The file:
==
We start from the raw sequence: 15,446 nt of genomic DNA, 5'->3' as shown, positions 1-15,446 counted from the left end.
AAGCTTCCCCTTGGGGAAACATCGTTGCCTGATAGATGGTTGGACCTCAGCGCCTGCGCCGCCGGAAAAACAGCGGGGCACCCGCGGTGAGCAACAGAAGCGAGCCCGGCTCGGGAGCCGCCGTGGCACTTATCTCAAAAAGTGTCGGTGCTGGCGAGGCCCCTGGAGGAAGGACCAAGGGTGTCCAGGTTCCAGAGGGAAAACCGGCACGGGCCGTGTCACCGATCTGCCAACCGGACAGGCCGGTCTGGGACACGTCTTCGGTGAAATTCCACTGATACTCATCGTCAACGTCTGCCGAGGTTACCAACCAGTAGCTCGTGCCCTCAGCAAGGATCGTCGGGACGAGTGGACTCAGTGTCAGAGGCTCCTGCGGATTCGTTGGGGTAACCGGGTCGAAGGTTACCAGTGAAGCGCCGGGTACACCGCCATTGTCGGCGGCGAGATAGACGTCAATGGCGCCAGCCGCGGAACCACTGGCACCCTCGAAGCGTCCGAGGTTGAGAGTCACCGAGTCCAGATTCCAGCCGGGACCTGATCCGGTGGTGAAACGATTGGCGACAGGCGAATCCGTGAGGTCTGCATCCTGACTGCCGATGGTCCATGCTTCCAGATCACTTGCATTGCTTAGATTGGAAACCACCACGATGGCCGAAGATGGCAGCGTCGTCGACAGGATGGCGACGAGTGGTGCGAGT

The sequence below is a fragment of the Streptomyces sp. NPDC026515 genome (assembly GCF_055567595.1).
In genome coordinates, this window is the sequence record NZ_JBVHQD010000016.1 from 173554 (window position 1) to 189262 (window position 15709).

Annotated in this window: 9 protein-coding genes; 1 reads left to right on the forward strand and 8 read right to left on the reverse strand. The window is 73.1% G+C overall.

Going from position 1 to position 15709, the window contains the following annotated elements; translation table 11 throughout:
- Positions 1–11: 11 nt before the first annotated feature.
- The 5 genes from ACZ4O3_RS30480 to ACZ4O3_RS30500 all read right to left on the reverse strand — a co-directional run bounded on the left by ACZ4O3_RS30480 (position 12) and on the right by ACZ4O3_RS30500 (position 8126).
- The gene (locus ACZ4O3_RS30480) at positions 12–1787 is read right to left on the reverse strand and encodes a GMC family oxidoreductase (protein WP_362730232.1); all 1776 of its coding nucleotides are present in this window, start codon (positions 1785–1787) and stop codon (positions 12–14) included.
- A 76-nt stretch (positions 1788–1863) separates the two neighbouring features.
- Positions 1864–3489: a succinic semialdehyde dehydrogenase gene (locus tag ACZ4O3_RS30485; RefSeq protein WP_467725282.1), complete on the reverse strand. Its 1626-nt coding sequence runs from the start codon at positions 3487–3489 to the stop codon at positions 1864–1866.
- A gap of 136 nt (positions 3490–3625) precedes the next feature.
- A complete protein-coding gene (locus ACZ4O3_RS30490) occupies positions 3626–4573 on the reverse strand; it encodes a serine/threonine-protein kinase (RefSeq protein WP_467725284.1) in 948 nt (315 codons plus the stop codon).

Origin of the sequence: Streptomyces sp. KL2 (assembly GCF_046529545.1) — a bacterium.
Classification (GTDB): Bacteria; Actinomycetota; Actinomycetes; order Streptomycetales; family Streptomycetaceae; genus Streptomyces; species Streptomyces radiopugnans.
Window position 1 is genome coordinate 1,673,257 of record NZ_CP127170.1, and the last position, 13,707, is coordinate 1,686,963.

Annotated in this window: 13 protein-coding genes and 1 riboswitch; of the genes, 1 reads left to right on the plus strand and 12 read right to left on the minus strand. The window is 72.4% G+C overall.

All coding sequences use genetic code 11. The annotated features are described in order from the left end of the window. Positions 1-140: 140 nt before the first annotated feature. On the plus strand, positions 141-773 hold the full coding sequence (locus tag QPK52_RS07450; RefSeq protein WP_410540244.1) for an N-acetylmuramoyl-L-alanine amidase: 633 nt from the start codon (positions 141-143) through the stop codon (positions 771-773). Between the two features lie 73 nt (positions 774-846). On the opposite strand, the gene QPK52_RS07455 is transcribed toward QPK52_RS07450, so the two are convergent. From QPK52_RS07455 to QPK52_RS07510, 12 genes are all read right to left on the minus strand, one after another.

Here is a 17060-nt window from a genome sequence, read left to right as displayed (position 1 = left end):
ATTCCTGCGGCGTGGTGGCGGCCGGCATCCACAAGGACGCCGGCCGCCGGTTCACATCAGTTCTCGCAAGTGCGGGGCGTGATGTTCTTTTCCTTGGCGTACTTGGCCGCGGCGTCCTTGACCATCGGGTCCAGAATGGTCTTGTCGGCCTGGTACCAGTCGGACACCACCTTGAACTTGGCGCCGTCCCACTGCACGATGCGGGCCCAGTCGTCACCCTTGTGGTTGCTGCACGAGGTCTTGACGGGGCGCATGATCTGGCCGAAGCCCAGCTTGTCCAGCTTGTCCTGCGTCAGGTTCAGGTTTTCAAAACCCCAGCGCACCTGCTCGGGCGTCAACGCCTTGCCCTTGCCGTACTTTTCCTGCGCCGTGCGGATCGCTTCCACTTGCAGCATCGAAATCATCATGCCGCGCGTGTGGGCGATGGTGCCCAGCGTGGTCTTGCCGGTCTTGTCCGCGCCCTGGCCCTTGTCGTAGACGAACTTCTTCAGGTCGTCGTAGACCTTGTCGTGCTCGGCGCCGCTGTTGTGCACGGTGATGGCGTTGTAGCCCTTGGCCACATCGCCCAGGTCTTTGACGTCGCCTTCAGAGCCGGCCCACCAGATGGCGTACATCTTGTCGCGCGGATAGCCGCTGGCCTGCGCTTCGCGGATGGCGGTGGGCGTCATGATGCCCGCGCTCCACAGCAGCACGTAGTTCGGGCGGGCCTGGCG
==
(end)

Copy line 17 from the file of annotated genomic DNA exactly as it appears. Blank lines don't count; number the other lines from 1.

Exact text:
Annotated in this window: 13 protein-coding genes and 1 riboswitch; of the genes, 1 reads left to right on the plus strand and 12 read right to left on the minus strand. The window is 72.4% G+C overall.